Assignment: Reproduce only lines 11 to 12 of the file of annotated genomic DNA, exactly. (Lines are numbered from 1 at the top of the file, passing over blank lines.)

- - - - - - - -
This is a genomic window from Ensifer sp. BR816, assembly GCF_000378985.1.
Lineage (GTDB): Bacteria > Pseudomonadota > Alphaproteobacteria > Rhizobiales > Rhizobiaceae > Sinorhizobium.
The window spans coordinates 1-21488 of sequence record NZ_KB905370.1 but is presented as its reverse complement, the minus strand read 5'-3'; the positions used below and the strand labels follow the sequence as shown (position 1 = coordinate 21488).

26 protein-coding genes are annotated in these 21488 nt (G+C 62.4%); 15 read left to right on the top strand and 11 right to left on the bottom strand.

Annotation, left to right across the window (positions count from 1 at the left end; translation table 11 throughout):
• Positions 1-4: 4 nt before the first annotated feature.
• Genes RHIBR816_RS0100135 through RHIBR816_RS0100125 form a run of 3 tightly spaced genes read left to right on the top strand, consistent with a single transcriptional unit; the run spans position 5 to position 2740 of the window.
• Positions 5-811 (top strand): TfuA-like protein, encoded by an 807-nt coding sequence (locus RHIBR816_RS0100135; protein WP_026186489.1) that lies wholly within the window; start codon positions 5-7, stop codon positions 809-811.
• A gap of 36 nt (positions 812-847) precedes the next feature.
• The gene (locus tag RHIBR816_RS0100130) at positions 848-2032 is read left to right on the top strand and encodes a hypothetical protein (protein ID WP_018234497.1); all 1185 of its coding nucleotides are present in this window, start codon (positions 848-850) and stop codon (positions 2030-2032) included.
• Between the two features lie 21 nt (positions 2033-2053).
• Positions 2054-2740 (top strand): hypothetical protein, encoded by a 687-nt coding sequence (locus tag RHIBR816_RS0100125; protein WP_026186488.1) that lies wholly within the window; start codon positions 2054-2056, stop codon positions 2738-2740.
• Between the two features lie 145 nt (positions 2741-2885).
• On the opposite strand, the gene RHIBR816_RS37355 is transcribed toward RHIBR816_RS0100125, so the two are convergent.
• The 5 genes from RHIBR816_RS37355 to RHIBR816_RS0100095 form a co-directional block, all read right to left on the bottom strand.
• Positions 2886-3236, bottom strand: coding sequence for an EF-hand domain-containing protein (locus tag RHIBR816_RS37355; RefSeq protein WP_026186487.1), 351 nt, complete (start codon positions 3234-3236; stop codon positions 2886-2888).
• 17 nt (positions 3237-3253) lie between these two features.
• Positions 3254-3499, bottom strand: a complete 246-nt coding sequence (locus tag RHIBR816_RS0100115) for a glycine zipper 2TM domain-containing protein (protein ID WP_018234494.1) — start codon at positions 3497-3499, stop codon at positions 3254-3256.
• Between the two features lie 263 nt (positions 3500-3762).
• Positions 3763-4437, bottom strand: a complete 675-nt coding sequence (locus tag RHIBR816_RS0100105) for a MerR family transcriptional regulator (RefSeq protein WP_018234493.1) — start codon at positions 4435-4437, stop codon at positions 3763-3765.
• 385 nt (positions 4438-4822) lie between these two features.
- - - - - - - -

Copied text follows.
• Between the two features lie 21 nt (positions 2033-2053).
• Positions 2054-2740 (top strand): hypothetical protein, encoded by a 687-nt coding sequence (locus tag RHIBR816_RS0100125; protein WP_026186488.1) that lies wholly within the window; start codon positions 2054-2056, stop codon positions 2738-2740.